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can you explain which one is the correct expression used in darija? llah ykhlef or llah ykhlik

thanks a lot

They’re both right, & have close meanings, but different use.

llah = Allah (God), & every expression start with “Allah” & ends with “-k/-ik” means a wish that God do something to/for you. & if there’s no “-k/-ik” it’s a wish for everyone.

Llah ykhlef :
litterally means “may god give you something in exchange” (in exchange of what you gave me).
this expression is often used when someone do you a favour or provide you with sth (money/food).

  • when you’re a guest in somebody’s house, & they offer you food & stuff…when you’re going back out, you say “llah ykhlef” to express that you’re gratefull. mostly said as “llah ykhlef 3lyk/kom” (no difference in the meaning).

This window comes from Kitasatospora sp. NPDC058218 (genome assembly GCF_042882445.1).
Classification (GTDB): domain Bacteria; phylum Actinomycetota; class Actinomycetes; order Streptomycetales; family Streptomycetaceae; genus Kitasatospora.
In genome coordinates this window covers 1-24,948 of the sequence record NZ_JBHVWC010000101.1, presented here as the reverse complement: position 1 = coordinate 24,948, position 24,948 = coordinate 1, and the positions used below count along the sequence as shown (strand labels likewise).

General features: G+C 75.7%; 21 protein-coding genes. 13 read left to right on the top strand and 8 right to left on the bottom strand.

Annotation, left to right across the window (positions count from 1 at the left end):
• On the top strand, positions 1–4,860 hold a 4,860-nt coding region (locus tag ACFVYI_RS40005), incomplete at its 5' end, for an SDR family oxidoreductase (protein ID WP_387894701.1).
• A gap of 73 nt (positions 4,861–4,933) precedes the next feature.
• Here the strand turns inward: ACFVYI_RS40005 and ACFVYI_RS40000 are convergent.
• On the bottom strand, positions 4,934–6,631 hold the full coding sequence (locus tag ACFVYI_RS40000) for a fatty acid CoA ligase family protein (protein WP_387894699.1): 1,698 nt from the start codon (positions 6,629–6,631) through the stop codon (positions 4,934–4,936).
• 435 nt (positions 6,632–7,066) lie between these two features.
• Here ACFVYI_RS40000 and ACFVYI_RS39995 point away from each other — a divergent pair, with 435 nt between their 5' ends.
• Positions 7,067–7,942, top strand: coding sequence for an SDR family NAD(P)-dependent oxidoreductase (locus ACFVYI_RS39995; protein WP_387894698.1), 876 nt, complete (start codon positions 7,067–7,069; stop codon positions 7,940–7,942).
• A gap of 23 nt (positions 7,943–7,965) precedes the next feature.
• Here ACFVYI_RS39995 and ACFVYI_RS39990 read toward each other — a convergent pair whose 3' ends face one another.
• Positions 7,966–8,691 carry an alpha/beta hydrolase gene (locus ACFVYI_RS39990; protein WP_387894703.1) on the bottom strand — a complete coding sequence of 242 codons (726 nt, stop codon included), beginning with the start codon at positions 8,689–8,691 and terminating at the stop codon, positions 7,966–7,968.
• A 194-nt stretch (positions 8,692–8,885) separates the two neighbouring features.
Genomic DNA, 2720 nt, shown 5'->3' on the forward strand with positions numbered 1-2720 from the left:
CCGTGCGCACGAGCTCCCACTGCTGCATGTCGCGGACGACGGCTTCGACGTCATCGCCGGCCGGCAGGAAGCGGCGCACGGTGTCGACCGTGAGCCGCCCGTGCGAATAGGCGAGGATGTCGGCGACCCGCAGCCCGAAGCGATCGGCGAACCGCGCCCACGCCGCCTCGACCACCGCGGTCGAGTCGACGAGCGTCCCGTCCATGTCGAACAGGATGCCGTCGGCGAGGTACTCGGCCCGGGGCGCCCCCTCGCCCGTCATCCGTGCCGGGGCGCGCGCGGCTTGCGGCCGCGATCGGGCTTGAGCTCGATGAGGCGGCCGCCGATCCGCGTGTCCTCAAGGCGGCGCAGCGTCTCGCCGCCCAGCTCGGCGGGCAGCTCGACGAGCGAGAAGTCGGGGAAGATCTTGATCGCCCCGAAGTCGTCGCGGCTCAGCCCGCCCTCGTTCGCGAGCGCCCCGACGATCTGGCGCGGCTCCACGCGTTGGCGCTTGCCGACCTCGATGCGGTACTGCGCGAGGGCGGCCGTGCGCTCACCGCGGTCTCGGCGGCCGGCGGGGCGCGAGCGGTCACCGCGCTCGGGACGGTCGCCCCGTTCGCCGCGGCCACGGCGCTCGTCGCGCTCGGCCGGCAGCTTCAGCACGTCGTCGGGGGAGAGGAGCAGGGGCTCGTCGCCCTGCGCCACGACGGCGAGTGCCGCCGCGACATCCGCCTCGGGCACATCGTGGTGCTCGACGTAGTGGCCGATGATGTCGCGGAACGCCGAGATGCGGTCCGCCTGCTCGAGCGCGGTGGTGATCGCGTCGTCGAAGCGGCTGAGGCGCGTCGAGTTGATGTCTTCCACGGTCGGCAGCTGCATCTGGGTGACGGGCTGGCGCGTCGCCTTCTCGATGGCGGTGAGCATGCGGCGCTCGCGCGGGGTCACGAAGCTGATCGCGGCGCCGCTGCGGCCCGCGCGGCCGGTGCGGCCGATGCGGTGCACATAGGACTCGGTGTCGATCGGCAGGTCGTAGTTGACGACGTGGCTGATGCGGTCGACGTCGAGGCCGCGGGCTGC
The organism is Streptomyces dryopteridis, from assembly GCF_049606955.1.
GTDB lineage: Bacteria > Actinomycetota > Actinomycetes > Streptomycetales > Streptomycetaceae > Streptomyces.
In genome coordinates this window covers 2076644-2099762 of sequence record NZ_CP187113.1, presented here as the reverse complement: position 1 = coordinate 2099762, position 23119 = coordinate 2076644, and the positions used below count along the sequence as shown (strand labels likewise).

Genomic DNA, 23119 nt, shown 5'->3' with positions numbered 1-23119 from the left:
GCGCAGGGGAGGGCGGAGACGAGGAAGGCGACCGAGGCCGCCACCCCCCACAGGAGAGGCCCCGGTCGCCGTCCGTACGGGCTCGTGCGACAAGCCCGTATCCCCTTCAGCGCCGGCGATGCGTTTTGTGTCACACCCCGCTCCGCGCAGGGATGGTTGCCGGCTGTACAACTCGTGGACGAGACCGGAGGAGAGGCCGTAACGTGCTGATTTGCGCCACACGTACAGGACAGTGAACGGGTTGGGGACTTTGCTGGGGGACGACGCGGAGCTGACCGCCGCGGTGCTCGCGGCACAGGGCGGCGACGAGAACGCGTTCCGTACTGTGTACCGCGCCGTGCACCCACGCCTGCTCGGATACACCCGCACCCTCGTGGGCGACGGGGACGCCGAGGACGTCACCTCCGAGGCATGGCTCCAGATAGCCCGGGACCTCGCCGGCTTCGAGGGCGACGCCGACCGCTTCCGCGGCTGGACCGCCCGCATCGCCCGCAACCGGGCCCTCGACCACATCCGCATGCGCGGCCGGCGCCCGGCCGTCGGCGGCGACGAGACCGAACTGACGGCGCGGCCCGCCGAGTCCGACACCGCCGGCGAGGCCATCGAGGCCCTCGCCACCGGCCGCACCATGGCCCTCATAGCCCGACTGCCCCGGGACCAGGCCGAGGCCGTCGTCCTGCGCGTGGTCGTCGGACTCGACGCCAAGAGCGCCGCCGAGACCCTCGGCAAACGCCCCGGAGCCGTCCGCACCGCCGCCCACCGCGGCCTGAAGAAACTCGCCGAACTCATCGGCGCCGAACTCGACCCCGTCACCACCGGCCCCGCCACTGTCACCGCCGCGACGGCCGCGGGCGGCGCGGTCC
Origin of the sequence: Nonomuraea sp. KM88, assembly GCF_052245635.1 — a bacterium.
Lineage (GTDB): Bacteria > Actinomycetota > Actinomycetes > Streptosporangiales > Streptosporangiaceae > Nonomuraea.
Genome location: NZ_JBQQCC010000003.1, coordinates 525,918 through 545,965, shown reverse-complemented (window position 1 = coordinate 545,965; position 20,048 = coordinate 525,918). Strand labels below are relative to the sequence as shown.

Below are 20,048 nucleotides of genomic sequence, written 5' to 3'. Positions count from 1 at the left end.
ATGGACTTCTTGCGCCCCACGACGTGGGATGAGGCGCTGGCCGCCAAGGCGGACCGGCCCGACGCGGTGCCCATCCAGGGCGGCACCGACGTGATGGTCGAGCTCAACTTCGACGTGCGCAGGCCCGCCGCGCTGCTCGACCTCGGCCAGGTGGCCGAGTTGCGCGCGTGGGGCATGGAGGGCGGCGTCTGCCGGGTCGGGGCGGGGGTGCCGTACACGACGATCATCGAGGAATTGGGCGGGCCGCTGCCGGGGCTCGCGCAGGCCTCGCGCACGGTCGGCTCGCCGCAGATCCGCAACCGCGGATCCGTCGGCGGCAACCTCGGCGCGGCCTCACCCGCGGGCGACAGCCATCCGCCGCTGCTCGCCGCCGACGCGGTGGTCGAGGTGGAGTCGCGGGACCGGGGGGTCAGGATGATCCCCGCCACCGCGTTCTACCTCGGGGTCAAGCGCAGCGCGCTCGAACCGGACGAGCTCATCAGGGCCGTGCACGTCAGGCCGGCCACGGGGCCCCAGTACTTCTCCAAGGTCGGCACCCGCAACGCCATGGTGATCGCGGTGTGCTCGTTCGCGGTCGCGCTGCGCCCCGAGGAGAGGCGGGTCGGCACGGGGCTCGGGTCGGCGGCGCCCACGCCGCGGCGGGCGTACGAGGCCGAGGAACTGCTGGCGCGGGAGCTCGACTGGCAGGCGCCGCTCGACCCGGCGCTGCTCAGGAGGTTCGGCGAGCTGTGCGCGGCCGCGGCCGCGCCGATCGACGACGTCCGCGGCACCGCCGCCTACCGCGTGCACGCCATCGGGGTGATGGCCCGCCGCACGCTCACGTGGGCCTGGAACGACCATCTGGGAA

• sometimes when you buy sth, the shopkeeper say to you “llah ykhlef” as referance to your spent money.

Llah ykhallik :
littereally means “may god keep you (alive/for us)” or “may god protect you”.
It’s used either to ask sth politely from someone, or rarely to thank him after he does sth for you.
Ex: what time is it “llah ykhalik”? can i have a lighter “llah ykhallik” ?

  • When they say that you can ask them anytime if you need sth, or they wellcome you to come to their house…& similar cases, you can reply with “llah ykhalik”.
  • “llah ykhallik” can be replaced with “llah y7afdek”, & it has the same meaning & the same case of use.

Note: in such expressions, “llah” can be replaced by “rabbi” (my god), & that doesn’t change anything.

Similar expressions:

  • llah ysahhel (god make things easy)
  • llah ywaffe9 (god make you succeed in sth)
  • llah yshafi (god heal you)
  • llah meskhek (god curse you)
  • …etc

Note: you can add “k” in the end if you’re adressing someone, & you can still change “llah” with “rabbi”

Regards :^^: